Tag Archives: saul rubinek

HUNTERS (2020) – My rating: 9/10

Hunters is a 10 episode Amazon Prime Video series that follows a diverse group of fictional Nazi hunters in 1977, who lives in New York City. The Hunters series is based on the premise that Nazi war criminals are conspiring to create a Fourth Reich in the United States. A parallel plot is also being explored due to a government operation that relocated German scientists, who are mostly Nazis, to the US under a maneuver called “Operation Paperclip”. Inspiration for this series came from real Nazi hunters throughout the decades.

**** SPOILERS BELOW ****

Episode 1: “In the Belly of the Whale”
Directed by: Alfonso Gomez-Rejon
Written by: David Well
Synopsis: 
The US Undersecretary of State, Biff Simpson (Dylan Baker) is hosting a BBQ when a new guest arrives and recognizes Biff as a Senior Nazi. She is shot dead as was everyone at the BBQ.  Jonah Heidelbaum (Logan Lerman), a young mathematician and Ruth Heidelbaum (Jeannie Berlin), a Holocaust survivor and Jonah’s grandmother, live together in a modest Brooklyn apartment. The two were very close, so when Jonah witnessed someone brutally kill her in their apartment, he vowed to find the truth and make it right. During Ruth’s Shiva, Jonah meets a friend of his grandmother, Meyer Offerman (Al Pacino), Holocaust survivor and leader of Hunters. Jonah finds his grandmother’s killer and Meyer kills him;
Episode 2: “The Mourner’s Kaddish”
Directed by: David Yup
Written by: David Well
Synopsis: Johah becomes a member of Hunters, taking his grandmother’s place. The rest of the story involves this diverse cast of Nazi hunters plotting and rounding up Nazis to eliminate, as their mission is to stop the Nazi movement to create a Fourth Reich and take down the United States. Looking for a case of her own, FBI agent, Millie Morris (Jerrika Hinton) falls onto the Fourth Reich initiative, as well as Hunters. Meanwhile, Travis Leich (Greg Auston), a deadly American-born Nazi Acolyte, is sent to Florida to learn who is killing their Nazi members;
Episode 3: “While Visions of Safta Danced in his Head”
Directed by: Wayne Yip
Written by: Nikki Tuscano
Synopsis:
This episode deals with codes, the Pied Piper of Buchenwald, and a big Nazi event that is scheduled to take place on July 13, 1977, in New York. Additionally, Jonah loses Arthur “Bootyhole” McGuigan (Caleb Emery) who was working Jonah’s shift when he was killed by Travis;
Episode 4: “The Pious Thieves”
Directed by: Nelson MacCormick
Written by: Mark Bianculli
Synopsis: More history regarding Ruth is revealed as Jonah finds a box of letters she wrote to Meyer.  The Hunters find a huge collection of Nazi stolen art and treasure hidden beneath a bank in Brooklyn;
Episode 5: “At Night, All Birds are Black”
Directed by: Dennie Gordon
Written by: David J. Rosen
Synopsis: Flashbacks reveal that The Wolf/William Zuchs (Christian Oliver) is a Nazi doctor who conducted experiments on prisoners and tormented Meyer and Ruth while at Auschwitz concentration camp.  Also, some of the team goes after Tilda Sauer (Barbara Sukowa) who was responsible for directing Nazi film propaganda;
Episode 6:  “(Ruth 1:16)”
Directed by: Millicent Shelton
Written by:  Zakiyyah Alexander
Synopsis:  This episode finds the team celebrating the Markowitz’ daughter’s wedding, which dredged up memories for Murray Markowitz (Saul Rubinek) and Mindy Markowitz (Carol Kane). They recall how a Nazi officer killed their young son. Sister Harriet (Kate Mulvany), a former MI6 operative, arrives at the wedding with the very officer who killed the Markowitz boy, tied up and given as a wedding gift. Unknown assailants beat up Millie.  Travis breaks into Meyer’s mansion, more secrets are revealed;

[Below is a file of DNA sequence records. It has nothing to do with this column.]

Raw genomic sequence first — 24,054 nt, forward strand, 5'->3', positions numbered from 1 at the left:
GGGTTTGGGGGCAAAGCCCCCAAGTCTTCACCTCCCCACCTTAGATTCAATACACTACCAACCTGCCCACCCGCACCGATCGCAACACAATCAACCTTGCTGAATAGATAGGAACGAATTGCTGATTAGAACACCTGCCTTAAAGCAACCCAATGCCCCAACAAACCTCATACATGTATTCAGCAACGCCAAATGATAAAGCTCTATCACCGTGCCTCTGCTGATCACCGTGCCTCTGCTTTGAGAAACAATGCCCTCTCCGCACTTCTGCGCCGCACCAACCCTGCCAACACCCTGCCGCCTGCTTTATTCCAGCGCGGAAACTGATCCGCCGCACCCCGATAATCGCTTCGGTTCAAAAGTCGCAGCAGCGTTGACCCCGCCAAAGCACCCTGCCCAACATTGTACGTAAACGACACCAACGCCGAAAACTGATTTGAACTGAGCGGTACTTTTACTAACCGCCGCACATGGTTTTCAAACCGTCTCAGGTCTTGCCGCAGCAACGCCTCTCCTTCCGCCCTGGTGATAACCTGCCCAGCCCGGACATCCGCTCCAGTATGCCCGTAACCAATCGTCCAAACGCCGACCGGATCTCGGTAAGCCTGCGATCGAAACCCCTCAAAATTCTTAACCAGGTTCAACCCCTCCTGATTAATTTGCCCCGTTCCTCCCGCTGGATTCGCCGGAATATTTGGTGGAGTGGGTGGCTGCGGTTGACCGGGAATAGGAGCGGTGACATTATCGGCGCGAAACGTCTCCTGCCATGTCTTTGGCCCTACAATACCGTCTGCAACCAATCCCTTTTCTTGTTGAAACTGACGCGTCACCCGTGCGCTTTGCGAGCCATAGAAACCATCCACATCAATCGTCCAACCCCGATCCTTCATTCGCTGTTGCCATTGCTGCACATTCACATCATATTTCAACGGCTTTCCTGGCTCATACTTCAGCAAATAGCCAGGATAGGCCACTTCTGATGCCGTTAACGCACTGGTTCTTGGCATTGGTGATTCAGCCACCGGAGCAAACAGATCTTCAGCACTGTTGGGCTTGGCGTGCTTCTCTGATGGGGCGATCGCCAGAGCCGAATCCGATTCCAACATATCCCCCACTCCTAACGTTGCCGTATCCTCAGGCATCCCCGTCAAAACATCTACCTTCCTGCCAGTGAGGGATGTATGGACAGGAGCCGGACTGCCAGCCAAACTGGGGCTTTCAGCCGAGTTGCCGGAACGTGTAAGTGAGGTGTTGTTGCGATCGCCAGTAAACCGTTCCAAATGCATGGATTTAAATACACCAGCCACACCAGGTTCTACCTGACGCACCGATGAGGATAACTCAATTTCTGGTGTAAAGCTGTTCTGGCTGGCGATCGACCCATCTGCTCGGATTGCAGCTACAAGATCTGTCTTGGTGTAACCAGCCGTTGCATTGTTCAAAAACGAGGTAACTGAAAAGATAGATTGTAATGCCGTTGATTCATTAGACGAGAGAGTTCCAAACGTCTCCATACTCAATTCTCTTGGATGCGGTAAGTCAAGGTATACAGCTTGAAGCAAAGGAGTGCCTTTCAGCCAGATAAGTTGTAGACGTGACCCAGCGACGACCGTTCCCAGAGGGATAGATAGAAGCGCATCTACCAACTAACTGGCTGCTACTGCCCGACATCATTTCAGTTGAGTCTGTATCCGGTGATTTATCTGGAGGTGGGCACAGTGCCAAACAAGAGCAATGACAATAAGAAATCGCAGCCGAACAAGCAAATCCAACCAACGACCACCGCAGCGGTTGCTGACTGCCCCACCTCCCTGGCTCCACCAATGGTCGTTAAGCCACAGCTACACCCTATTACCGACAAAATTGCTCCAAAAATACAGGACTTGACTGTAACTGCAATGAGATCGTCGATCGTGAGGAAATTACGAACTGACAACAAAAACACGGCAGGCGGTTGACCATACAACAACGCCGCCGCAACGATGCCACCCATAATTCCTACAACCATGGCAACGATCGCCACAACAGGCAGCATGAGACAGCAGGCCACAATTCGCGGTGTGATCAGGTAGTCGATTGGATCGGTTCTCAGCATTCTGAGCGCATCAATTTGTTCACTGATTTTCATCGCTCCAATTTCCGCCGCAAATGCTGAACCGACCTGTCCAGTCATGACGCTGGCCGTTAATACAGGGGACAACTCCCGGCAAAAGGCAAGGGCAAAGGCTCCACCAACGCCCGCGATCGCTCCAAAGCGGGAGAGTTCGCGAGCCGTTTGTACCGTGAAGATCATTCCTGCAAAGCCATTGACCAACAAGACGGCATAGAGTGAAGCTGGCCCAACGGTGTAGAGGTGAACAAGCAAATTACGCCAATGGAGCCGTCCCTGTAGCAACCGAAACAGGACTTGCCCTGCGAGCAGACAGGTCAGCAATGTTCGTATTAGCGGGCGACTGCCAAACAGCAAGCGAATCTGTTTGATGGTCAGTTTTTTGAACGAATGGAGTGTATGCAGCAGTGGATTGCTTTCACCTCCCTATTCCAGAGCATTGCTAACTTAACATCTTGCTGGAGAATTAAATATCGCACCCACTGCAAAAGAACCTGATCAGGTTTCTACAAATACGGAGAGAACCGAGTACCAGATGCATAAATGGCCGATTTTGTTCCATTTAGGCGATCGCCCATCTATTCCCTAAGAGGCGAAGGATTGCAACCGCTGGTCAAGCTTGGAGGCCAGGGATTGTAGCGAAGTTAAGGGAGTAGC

Episode 7:  “Shalom Motherf***er”
Directed by: Nelson McCormick
Written by:  Eduardo Javier Canto and Ryan Maldonado
Synopsis:  Meyer admits to being Jonah’s grandfather. The blackout of 1977 was part of a Nazi plot to create a distraction so they could smuggle a shipment of biological weapons through the port of New York City.  Jonah solves the final piece of a Nazi music code, and a member of Hunters is killed;
Episode 8: “The Jewish Question”
Directed by:  Michael Uppendahl
Written by:   David Weil and  Charley Casler
Synopsis:   Mindy Markowitz kills the man who murdered her son and the Hunters find Nazi and NASA scientist Wernher von Braun;
Episode 9: “The Great Ole Nazi Cookout of ’77”
Directed by:  Nelson McCormick
Written by:   Nikki Toscano
Synopsis:  This episode reveals the reasons given for bringing over the Nazis to the United States in the first place. The Hunters attack the Fourth Reich’s bunker and Travis is arrested by Millie. Additionally, Meyer manages to capture the Colonel (Lena Olin) who suggests that the pathogen isn’t the Fourth Reich’s only plan, and Meyer crashes his car into the river;
Episode 10:  “Eilu v’ Eilu”
Directed by:  Michael Uppendahl
Written by:   David Weil
Synopsis:  Meyer is rescued from the river by Sister Harriet, the Colonel who is the leader of the Fourth Reich is killed. Jonah begins a search for Wilhelm “The Wolf” Zuchs, the Nazi doctor who tortured Meyer and Ruth thirty years before. From clues, Jonah discovers Ruth’s files, which lead him to capture a surgeon he believes to be “The Wolf” who Meyer executes.

The ending of Hunters is shocking however, an outstanding dialogue is delivered throughout the series by the show’s exceptional writers. I was on the edge of my seat as I binge-watched this series. My only issue is with the casting of Al Pacino as a Jew.  While he delivered a great performance, I thought it odd not to have a Jewish person cast in a Jewish role.  It’s not hard to tell I highly recommend Hunters as a first-class series.  If nothing else, you will learn some of the disastrous and horrific atrocities the Jews suffered during the Holocaust.  Please know that I left out most of the revealing synopsis of each episode as not to spoil the entire show.  There is plenty of violence and bad language but the series was fabulous!  I suspect there will be a 2nd season, meanwhile, the current season of Hunters air on Amazon Prime Video and is an original, which is free to Amazon Prime subscribers.  Check It Out!